The Mars rover Curiosity, which has been exploring the surface of the planet Mars since 2012, is gazing at the clouds at a time when a review panel for the National Aeronautics and Space Administration (NASA) criticized the Curiosity mission for its lack in scientific focus.
The Planetary Mission Senior Review panel, which reviewed NASA's seven planetary science missions, expressed its disappointment. It pointed out that Curiosity is not making most of its technical capabilities, that it should stop driving around and do more scientific work.
The review panel is dismayed that the team behind the mission only plans to analyze eight samples during its extended mission. The panel sees this as a very poor return considering the investment poured into the mission.
Coincidentally, the Curiosity rover is watching clouds amid criticisms of lack of scientific focus. On Sept. 3, Curiosity tweeted that it is heading to Pahrump Hills as it continues to advance towards Mount Sharp where it was scheduled to conduct geology work and search for clouds. The recent images that the car-sized rover sent showed drifting cloud formations that are blown by high altitude winds.
Curiosity has been focused on studying the Red Planet's surface and has been drilling for samples and collecting dust for analysis. It also has sent back selfies and event took photos that has excited UFO enthusiasts.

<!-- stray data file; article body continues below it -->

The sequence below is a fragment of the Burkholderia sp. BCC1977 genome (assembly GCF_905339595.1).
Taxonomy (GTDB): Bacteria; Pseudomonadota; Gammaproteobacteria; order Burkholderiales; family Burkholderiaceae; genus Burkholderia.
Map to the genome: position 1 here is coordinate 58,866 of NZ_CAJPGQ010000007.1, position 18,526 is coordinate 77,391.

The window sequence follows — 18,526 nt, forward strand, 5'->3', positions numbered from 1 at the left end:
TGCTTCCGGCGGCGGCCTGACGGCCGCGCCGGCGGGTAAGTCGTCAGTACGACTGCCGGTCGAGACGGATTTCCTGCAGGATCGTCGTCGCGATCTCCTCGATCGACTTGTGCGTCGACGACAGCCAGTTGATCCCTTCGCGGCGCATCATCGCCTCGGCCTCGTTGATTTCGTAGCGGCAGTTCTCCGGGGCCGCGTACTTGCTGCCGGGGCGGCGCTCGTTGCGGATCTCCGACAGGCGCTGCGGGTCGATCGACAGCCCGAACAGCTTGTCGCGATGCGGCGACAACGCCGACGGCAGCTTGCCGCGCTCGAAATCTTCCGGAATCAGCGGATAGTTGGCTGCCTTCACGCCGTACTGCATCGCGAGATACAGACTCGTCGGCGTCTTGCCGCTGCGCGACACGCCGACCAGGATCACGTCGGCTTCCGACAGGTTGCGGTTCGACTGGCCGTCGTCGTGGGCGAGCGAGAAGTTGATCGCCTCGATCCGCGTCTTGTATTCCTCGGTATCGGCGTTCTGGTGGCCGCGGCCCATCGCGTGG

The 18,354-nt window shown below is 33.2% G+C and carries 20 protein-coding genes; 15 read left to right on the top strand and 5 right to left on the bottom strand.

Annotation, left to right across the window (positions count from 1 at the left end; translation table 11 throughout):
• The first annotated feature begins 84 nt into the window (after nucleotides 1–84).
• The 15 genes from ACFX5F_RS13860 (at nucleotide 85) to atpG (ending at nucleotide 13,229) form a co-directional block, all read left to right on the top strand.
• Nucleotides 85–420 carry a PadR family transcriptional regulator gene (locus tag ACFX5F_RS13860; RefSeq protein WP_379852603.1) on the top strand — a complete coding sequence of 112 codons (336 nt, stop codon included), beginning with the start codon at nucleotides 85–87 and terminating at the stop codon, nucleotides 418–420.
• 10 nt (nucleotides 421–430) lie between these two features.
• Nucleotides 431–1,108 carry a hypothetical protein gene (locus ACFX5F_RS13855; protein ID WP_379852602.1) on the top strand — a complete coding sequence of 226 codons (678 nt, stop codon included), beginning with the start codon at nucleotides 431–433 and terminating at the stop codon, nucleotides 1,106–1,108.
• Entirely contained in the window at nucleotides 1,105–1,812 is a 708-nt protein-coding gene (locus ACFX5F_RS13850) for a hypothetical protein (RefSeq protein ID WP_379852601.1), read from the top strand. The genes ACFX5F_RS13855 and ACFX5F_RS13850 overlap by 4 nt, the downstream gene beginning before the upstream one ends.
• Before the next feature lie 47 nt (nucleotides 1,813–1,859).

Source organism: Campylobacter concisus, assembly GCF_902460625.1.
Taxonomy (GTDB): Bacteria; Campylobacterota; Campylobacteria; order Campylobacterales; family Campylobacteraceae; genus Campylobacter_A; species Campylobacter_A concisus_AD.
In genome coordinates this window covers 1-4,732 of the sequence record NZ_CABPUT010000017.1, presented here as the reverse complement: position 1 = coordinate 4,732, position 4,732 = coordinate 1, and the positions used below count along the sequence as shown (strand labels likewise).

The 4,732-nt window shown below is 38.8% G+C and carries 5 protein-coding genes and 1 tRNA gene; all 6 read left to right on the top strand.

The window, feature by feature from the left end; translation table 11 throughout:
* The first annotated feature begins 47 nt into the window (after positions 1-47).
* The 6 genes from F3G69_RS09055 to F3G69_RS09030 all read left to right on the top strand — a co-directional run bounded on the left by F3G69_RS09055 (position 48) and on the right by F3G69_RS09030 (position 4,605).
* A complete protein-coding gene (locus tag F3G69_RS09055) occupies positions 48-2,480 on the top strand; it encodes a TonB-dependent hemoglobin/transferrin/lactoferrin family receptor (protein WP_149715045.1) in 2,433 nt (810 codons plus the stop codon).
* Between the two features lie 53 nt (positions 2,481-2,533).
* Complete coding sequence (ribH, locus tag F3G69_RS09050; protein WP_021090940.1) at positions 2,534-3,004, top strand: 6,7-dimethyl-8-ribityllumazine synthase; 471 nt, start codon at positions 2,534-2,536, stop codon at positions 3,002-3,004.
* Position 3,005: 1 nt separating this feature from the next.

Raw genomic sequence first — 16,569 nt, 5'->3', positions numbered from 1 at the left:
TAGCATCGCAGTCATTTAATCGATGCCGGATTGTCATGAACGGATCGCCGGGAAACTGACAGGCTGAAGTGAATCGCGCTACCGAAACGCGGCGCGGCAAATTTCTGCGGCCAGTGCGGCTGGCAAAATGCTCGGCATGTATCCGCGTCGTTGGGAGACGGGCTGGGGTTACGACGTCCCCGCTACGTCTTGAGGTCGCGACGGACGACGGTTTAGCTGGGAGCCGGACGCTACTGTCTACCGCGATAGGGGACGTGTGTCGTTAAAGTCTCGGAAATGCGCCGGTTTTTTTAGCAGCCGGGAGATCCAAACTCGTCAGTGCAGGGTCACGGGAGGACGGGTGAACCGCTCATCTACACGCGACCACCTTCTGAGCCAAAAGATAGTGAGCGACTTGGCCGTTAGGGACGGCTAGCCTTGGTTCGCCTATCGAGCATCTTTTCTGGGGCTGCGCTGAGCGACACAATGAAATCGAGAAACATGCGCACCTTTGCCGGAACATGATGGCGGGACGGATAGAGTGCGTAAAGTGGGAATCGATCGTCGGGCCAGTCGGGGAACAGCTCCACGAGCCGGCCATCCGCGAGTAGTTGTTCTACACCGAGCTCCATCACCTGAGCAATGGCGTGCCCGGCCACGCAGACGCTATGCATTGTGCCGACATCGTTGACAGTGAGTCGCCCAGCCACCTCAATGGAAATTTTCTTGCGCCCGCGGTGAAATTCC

Robert Haberle of the Rover Environmental Monitoring Station (REMS) team explained the interest on and importance of studying the martian clouds. He said that the clouds provide insights about the Martian climate, including changing wind patterns and temperatures. By studying the weather and clouds on the Red Planet, scientists could gather information on the processes that have changed the climate in Mars through time.
"Some studies suggest that clouds in the past may have significantly warmed the planet through a greenhouse effect," Haberle said. "A warmer environment is more conducive to life."
A study of the martian weather could also help shed light on how natural processes have shaped the dunes, rocks and outcrops in Mars since winds largely contribute to shaping the surface of the planet in the last three to four billion years.
The Curiosity is the flagship and most expensive of the seven missions reviewed by the panel of experts. Despite the criticisms, the missions received renewed funding from the U.S. space agency.